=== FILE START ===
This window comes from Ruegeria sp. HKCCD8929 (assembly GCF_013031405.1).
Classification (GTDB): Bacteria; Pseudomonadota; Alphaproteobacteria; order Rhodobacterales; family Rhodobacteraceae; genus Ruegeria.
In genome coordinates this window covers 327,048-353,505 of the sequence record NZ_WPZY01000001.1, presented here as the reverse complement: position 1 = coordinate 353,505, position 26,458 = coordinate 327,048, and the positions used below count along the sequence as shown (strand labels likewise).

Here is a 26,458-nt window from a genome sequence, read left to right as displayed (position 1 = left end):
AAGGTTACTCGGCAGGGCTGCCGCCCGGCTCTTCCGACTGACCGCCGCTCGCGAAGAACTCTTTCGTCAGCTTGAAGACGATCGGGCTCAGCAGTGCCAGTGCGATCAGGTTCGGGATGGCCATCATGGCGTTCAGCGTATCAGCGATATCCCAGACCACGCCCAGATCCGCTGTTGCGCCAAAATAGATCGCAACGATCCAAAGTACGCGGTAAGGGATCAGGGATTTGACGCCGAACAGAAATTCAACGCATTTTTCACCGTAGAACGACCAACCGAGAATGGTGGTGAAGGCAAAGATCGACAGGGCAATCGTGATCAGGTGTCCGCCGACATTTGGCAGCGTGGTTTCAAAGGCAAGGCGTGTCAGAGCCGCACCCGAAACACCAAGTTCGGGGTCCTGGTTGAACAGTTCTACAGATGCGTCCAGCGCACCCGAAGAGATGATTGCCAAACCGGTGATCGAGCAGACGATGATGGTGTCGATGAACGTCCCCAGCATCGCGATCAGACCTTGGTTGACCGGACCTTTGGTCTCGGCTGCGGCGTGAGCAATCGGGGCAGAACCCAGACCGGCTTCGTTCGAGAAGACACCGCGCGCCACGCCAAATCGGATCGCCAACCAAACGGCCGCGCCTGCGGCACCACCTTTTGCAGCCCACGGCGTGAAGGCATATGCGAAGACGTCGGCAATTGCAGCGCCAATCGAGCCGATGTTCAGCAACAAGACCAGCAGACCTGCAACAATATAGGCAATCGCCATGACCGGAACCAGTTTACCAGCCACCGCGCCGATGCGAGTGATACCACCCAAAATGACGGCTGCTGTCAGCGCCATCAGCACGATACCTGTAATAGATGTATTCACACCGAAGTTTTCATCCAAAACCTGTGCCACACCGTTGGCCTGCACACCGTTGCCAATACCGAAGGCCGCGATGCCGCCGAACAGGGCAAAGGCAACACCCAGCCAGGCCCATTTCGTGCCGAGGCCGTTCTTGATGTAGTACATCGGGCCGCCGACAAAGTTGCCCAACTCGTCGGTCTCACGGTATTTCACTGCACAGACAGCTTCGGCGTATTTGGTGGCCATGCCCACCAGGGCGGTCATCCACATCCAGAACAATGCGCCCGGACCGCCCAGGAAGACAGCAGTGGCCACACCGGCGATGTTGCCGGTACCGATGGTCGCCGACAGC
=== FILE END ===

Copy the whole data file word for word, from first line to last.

This window comes from Ruegeria sp. HKCCD8929 (assembly GCF_013031405.1).
Classification (GTDB): Bacteria; Pseudomonadota; Alphaproteobacteria; order Rhodobacterales; family Rhodobacteraceae; genus Ruegeria.
In genome coordinates this window covers 327,048-353,505 of the sequence record NZ_WPZY01000001.1, presented here as the reverse complement: position 1 = coordinate 353,505, position 26,458 = coordinate 327,048, and the positions used below count along the sequence as shown (strand labels likewise).

Here is a 26,458-nt window from a genome sequence, read left to right as displayed (position 1 = left end):
AAGGTTACTCGGCAGGGCTGCCGCCCGGCTCTTCCGACTGACCGCCGCTCGCGAAGAACTCTTTCGTCAGCTTGAAGACGATCGGGCTCAGCAGTGCCAGTGCGATCAGGTTCGGGATGGCCATCATGGCGTTCAGCGTATCAGCGATATCCCAGACCACGCCCAGATCCGCTGTTGCGCCAAAATAGATCGCAACGATCCAAAGTACGCGGTAAGGGATCAGGGATTTGACGCCGAACAGAAATTCAACGCATTTTTCACCGTAGAACGACCAACCGAGAATGGTGGTGAAGGCAAAGATCGACAGGGCAATCGTGATCAGGTGTCCGCCGACATTTGGCAGCGTGGTTTCAAAGGCAAGGCGTGTCAGAGCCGCACCCGAAACACCAAGTTCGGGGTCCTGGTTGAACAGTTCTACAGATGCGTCCAGCGCACCCGAAGAGATGATTGCCAAACCGGTGATCGAGCAGACGATGATGGTGTCGATGAACGTCCCCAGCATCGCGATCAGACCTTGGTTGACCGGACCTTTGGTCTCGGCTGCGGCGTGAGCAATCGGGGCAGAACCCAGACCGGCTTCGTTCGAGAAGACACCGCGCGCCACGCCAAATCGGATCGCCAACCAAACGGCCGCGCCTGCGGCACCACCTTTTGCAGCCCACGGCGTGAAGGCATATGCGAAGACGTCGGCAATTGCAGCGCCAATCGAGCCGATGTTCAGCAACAAGACCAGCAGACCTGCAACAATATAGGCAATCGCCATGACCGGAACCAGTTTACCAGCCACCGCGCCGATGCGAGTGATACCACCCAAAATGACGGCTGCTGTCAGCGCCATCAGCACGATACCTGTAATAGATGTATTCACACCGAAGTTTTCATCCAAAACCTGTGCCACACCGTTGGCCTGCACACCGTTGCCAATACCGAAGGCCGCGATGCCGCCGAACAGGGCAAAGGCAACACCCAGCCAGGCCCATTTCGTGCCGAGGCCGTTCTTGATGTAGTACATCGGGCCGCCGACAAAGTTGCCCAACTCGTCGGTCTCACGGTATTTCACTGCACAGACAGCTTCGGCGTATTTGGTGGCCATGCCCACCAGGGCGGTCATCCACATCCAGAACAATGCGCCCGGACCGCCCAGGAAGACAGCAGTGGCCACACCGGCGATGTTGCCGGTACCGATGGTCGCCGACAGC